Mississippi Grind Screen 16 articles

Mississippi Grind

2015

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  • Anna Boden and Ryan Fleck’s faux-hearty picaresque tale, about two gamblers on a road trip from Iowa to New Orleans, strains after atmosphere and only feigns a shaggy-¬dog free-spiritedness... Under their direction, Mendelsohn tips his hand and Reynolds channels the hangdog machismo of another cinematic Ryan—namely, Gosling. The actors flaunt craft, the script lays on the folksiness with a trowel, and scenes of local color seem to come straight from a guidebook.

  • It’s also worth noting a handful of additional notable performances that transcended their material: Ben Mendelsohn as an eternally doomed gambler—is there any other kind?—in Anna Boden and Ryan Fleck’s wearisome Seventies cinema–inspired Mississippi Grind(co-star Ryan Reynolds looked that much more lost next to Mendelsohn’s subtle genius)...

  • Mississippi Grind not only refuses to indulge in the easy pleasures of dramatic momentum, but it pushes its luck by meandering towards a bizarrely extended series of possible endings. This reluctance to conclude, and the consequent suspension of our judgment on the characters and of their fate’s resolution, seems to point to a burning desire on the part of the filmmakers to be directing this story as a TV series instead.

  • Sight & Sound: Trevor Johnston
    October 02, 2015 | November 2015 Issue (pp. 86-87)

    Mississippi Grind makes no bones about its 1970s inspirations, and though its ultimately soft-centred approach to a subject strongly resistant to such mollification is likeable enough, it remains some distance from the celluloid decade that specialised in the bleakly unsettling freeze-frame ending.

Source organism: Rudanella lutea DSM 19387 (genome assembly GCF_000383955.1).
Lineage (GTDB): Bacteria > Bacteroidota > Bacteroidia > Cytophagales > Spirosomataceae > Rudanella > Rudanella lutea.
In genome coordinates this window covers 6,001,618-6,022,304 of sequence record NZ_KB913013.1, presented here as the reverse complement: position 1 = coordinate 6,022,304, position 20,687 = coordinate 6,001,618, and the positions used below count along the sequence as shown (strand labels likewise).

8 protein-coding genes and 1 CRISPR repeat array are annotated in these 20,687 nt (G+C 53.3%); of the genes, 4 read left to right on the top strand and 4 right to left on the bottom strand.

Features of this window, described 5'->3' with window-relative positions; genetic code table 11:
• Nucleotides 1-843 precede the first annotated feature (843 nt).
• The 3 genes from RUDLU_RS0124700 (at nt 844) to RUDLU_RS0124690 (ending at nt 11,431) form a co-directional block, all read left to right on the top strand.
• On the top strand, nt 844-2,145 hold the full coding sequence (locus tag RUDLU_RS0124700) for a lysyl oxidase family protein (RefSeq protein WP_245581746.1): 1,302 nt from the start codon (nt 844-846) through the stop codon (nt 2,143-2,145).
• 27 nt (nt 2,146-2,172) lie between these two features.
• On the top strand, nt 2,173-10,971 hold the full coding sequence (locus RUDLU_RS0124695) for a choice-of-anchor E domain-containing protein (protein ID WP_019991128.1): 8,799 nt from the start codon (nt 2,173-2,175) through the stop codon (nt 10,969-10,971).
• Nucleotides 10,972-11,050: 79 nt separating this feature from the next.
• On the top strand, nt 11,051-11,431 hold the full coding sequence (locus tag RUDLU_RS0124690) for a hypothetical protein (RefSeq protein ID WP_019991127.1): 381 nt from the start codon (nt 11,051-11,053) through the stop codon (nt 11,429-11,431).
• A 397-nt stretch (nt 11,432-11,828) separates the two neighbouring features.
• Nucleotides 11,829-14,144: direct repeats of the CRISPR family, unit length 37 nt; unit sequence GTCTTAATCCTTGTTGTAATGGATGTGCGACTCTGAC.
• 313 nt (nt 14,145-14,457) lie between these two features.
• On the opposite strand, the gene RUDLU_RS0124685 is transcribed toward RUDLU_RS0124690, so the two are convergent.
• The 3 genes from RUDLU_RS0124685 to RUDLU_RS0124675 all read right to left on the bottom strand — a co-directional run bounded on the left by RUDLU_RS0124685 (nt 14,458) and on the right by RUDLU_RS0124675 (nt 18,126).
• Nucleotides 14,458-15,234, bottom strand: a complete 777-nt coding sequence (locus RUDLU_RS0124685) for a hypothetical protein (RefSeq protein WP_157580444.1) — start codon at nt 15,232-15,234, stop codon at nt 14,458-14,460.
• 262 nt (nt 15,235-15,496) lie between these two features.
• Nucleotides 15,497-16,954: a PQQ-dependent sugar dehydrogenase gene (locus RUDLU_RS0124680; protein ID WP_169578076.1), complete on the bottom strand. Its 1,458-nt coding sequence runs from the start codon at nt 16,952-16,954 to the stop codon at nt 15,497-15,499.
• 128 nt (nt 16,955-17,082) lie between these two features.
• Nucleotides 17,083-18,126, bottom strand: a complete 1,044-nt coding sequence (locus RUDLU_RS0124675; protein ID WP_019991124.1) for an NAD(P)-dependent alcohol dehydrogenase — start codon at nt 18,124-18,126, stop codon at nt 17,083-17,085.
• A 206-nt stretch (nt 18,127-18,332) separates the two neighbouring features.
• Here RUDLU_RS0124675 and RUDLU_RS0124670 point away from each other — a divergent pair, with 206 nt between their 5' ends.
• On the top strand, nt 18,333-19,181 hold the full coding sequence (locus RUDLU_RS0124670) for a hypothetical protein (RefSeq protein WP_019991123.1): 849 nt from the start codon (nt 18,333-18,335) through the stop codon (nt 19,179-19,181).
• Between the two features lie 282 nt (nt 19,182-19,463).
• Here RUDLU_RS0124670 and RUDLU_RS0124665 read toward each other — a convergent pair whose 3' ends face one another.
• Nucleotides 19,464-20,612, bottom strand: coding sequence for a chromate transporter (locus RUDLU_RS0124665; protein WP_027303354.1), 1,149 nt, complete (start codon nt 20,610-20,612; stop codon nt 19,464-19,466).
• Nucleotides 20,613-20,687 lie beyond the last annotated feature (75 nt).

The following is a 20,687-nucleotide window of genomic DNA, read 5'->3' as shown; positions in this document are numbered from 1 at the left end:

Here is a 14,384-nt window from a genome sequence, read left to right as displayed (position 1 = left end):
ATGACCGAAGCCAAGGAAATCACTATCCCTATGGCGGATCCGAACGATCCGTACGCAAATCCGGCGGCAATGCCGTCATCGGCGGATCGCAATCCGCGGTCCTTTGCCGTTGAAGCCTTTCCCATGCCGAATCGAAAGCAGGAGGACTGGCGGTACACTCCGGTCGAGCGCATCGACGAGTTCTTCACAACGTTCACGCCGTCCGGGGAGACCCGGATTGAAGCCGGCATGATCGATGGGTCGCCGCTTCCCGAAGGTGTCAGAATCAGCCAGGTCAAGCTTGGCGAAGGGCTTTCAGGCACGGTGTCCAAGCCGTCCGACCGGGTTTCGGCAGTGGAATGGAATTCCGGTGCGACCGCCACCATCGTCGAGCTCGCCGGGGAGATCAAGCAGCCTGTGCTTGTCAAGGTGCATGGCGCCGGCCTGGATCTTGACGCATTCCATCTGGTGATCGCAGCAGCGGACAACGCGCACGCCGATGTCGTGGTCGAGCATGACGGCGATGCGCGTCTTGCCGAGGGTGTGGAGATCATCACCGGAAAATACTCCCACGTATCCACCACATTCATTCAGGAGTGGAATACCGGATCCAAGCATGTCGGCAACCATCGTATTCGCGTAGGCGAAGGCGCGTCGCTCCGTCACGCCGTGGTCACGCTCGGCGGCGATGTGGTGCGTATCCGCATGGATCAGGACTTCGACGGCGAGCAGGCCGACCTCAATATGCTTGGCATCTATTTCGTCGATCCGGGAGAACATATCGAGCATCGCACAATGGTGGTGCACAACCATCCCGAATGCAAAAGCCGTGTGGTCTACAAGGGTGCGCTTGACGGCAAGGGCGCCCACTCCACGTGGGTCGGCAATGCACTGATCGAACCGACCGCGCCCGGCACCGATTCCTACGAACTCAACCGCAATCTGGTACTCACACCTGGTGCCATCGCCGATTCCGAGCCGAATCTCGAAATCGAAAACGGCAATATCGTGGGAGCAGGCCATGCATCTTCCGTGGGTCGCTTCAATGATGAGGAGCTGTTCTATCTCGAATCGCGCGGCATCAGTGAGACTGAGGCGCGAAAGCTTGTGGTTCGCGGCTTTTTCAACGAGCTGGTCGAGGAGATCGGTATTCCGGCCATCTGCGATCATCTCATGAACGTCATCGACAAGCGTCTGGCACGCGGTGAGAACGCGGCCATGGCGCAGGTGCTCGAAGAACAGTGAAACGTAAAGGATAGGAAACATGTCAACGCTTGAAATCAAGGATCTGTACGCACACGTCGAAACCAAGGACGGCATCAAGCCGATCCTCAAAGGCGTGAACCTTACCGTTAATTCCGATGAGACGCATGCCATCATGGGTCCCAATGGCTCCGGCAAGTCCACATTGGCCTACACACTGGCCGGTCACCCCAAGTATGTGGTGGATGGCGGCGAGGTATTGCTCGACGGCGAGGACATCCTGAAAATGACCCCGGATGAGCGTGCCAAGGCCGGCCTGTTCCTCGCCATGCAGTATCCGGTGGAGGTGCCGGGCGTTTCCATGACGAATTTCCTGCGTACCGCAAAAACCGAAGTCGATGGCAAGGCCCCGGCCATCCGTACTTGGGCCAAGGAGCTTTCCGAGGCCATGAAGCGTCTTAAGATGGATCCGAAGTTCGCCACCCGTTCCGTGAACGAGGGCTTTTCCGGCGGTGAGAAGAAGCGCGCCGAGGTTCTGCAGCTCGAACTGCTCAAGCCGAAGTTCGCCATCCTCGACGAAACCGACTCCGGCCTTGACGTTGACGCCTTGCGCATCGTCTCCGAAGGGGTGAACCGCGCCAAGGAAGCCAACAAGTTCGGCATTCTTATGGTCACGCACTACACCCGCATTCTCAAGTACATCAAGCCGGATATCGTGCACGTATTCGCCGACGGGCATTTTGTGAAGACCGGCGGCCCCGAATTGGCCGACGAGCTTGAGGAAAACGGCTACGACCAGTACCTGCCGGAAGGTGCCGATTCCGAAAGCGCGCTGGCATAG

• [Mendelsohn] gets so deeply inside the skin of a born loser that it’s a shame that the script insists on having him shed it in the end; as in their earlier Half Nelson, which hedged on its protagonist’s drug addiction, directors Anna Boden and Ryan Fleck insist on mining the scenario for redemption. In the process, they undermine Mendelsohn’s harrowing portrait of a man who always makes his own bad luck—the filmmaking equivalent of a suffering a bad beat on the river card.

  • The film’s grittiness and weary pathos ultimately gives way to a disappointingly pat finale, and while some effort is made to undermine/qualify the implausibly happy ending, it just ain’t enough. Both actors are superb, though—Mendelsohn has the showier role and is getting most of the attention, but Reynolds, as the “stable” one, demonstrates again that he’s much more than a ridiculously pretty face.

  • Despite the film's relentless familiarity (with its class concerns, dingy poker tables, and notable attention to lounge singers, much of the film is a clear homage to Robert Altman's great California Split) and aggressively scripted dialogue, Boden and Fleck convey an engagingly low-key atmosphere, pervasive with wayward souls haunted by poor choices.

  • Shot with an eye for claustrophobic mood by the filmmakers’ regular DP Andrij Parekh, and with Jade Healy’s production design perfectly evoking a certain glitter-gilded drabness, the film achieves a resonant intimacy, a sense of aimless drift in an endless American night. Mississippi Grind is a derivative film, one that looks back ruefully, but that makes it all the more haunting and emotionally effective.